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Product Information Growing Older with A Developmental Disability: Physical and Cognitive Changes And Their Implications

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 Full Description: 
This web—based article provides a comprehensive overview of changes that occur as part of the normal aging process, with a focus on how those changes are often altered for people who have developmental disabilities. There is a special emphasis throughout on the aging process and people with Down Syndrome, and those with cerebral palsy since those groups often have additional issues as they grow older. The following excerpts provide an idea about what is included:

The topics/systems covered:
• Vision
• Hearing
• Taste & Smell
• Skin
• Muscles and Bones
• Heart & Blood Vessels
• Lungs
• Digestive System
• Urinary System
• Glandular System
• Sleep Patterns
• Pharmacological Changes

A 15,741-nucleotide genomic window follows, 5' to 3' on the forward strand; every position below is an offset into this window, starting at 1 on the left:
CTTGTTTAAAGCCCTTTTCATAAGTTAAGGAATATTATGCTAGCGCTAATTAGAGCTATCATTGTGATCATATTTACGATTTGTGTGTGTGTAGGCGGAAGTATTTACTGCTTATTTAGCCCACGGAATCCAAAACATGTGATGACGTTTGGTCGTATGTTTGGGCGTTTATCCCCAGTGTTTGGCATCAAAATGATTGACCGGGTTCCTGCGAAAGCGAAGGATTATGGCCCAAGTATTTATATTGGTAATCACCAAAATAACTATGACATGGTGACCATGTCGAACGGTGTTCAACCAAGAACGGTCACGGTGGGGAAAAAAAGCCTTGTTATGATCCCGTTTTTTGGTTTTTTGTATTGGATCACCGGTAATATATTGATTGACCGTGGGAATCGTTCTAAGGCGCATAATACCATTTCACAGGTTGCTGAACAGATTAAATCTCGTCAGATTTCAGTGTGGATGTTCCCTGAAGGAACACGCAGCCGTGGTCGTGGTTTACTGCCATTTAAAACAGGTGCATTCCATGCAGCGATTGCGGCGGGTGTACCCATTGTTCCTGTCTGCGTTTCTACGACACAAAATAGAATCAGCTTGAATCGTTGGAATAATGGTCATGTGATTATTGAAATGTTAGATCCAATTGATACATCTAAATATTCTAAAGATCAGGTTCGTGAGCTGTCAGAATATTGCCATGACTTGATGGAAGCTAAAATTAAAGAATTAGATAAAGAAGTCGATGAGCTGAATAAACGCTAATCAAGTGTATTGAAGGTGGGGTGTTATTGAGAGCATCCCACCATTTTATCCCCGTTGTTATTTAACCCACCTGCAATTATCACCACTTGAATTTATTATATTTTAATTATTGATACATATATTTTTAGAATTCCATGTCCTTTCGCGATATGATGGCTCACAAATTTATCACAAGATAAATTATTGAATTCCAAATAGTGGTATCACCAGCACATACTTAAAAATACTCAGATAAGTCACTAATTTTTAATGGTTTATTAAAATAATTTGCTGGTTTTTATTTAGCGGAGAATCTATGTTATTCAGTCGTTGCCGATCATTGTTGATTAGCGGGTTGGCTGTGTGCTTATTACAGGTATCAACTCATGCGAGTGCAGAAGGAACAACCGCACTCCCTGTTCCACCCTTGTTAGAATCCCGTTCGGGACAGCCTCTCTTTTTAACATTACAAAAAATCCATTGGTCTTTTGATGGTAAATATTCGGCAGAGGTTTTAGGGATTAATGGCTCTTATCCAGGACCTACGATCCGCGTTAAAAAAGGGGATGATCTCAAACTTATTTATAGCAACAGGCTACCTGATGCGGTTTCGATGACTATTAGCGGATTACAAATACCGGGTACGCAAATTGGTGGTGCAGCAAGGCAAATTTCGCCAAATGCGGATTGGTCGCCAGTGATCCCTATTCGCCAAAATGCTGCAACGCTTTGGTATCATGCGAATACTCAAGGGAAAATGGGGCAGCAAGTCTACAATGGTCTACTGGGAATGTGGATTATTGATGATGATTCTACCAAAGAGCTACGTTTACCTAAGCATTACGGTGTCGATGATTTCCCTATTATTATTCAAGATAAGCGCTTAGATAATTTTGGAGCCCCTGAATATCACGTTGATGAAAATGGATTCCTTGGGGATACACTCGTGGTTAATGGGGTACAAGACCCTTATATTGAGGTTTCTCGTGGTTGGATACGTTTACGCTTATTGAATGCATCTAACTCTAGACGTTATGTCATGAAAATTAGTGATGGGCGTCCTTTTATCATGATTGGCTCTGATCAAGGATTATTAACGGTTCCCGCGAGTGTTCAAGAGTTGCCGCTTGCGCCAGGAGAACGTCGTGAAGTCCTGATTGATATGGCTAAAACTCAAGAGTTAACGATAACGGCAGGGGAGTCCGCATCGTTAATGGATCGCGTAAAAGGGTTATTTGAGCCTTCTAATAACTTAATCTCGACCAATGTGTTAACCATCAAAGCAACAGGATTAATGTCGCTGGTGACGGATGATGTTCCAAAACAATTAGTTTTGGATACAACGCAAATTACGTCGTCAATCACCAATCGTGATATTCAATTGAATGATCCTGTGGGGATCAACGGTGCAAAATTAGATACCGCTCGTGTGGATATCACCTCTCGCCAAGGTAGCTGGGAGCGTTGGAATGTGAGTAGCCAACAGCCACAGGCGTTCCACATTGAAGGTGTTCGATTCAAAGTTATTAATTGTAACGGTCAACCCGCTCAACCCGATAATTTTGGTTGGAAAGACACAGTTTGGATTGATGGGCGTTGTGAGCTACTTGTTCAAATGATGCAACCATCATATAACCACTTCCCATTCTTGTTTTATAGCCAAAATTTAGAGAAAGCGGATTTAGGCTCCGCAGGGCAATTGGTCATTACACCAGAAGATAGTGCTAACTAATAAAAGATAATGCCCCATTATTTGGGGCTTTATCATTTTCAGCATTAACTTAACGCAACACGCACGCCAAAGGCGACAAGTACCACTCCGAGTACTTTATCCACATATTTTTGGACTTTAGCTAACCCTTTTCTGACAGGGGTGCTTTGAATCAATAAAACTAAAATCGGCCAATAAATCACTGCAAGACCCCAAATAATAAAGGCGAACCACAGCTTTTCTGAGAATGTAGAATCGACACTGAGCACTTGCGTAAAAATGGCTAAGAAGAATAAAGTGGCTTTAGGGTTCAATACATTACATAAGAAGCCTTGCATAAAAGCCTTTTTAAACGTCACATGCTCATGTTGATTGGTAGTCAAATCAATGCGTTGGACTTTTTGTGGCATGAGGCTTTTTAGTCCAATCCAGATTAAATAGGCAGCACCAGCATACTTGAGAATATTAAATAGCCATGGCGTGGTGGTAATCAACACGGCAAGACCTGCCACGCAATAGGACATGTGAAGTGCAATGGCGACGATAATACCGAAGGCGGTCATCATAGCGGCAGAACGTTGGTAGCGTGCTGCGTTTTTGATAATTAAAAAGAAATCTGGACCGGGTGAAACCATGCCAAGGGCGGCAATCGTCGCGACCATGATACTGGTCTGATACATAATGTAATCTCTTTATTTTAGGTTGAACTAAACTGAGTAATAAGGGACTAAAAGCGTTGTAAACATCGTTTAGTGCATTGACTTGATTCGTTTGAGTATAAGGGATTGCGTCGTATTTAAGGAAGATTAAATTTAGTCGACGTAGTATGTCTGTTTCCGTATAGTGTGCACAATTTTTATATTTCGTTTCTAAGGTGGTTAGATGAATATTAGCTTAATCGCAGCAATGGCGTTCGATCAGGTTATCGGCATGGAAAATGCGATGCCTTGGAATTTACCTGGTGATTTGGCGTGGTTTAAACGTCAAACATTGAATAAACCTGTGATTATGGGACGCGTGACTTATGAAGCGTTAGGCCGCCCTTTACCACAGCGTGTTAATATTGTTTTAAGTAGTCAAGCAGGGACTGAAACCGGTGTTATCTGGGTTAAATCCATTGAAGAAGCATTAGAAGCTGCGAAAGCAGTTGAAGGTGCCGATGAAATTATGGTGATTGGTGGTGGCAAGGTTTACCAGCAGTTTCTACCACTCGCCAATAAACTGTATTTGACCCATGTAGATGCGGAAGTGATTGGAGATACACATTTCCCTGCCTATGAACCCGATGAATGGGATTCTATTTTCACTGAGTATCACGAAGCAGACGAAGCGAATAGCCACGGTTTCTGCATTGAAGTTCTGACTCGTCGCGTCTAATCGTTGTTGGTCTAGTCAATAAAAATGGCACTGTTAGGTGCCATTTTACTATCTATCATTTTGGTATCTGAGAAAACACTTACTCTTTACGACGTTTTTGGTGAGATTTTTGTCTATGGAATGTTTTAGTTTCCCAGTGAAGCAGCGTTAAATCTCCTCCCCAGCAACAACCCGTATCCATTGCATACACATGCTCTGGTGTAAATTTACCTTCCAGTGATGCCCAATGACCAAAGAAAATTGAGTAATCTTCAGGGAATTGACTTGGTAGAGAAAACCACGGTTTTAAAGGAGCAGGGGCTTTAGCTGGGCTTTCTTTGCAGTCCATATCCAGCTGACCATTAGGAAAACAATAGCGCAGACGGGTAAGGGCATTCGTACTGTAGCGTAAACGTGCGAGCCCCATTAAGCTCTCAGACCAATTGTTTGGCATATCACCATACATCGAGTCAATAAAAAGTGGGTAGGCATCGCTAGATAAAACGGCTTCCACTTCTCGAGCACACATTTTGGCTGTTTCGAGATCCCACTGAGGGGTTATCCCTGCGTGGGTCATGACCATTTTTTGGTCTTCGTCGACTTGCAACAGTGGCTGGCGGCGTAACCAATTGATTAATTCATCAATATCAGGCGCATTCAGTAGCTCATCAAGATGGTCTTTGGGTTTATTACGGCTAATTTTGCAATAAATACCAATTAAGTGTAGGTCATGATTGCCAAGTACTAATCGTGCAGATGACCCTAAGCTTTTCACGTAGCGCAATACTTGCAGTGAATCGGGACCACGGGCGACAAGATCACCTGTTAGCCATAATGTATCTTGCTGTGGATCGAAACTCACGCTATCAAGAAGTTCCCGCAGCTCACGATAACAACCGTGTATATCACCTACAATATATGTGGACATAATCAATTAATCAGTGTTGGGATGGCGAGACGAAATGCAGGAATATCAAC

• Behavioral & Cognitive Changes
• Promoting Good Health

The way each section is presented:
1) describes the normal aging process that all individuals experience;
2) Specifies unique characteristics exhibited by older adults with intellectual disability (with and without Down syndrome) and older adults with cerebral palsy, the two most prevalent conditions resulting in a developmental disability
3) Provides suggestions on how family, friends, and staff can support individuals when they experience these changes.

A sampling of the information included:
• Approximately 14% of people with Down syndrome have spinal column instability which may compress the spinal cord, possibly resulting in neck pain, poor posture and gait, loss of upper body strength, abnormal neurological reflexes, and changes in bowel and bladder discharge.
• Because many vision changes occur gradually, individuals may have difficulty recognizing or communicating the problem.

Related suggestions for family/caregivers:
• Encourage independent movement and self-care activities.
• Provide periodic eye exams.

Excerpts and other information taken from article as viewed on 5/23/2010 (depts.washington.edu/aedd/growing_older_dd_Factor.html)

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This web site is maintained by the Research and Training Center on Community Living with support from the National Association of State Directors of Developmental Disabilities Services, the Human Services Research Institute and the Administration on Intellectual and Developmental Disabilities. E-mail weste050@umn.edu.
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